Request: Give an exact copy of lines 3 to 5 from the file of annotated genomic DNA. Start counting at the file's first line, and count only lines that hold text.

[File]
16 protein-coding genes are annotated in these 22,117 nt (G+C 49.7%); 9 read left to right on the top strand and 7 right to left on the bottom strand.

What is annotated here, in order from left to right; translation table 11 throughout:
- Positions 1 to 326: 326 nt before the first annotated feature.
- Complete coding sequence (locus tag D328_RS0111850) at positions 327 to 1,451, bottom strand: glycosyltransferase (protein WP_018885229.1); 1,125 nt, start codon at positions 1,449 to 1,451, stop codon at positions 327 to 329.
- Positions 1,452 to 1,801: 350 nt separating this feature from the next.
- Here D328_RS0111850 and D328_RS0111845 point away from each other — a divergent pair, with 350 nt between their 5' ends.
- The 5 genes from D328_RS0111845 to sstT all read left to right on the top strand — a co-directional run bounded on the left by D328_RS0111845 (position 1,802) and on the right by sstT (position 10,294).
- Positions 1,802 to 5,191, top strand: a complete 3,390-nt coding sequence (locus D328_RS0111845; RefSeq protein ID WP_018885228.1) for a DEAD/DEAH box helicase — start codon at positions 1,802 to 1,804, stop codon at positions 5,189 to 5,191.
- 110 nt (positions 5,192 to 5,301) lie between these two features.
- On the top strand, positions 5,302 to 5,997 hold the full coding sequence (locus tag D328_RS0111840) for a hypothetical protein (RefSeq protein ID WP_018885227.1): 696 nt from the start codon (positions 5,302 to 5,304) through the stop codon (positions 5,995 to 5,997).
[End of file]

- Positions 1 to 326: 326 nt before the first annotated feature.
- Complete coding sequence (locus tag D328_RS0111850) at positions 327 to 1,451, bottom strand: glycosyltransferase (protein WP_018885229.1); 1,125 nt, start codon at positions 1,449 to 1,451, stop codon at positions 327 to 329.
- Positions 1,452 to 1,801: 350 nt separating this feature from the next.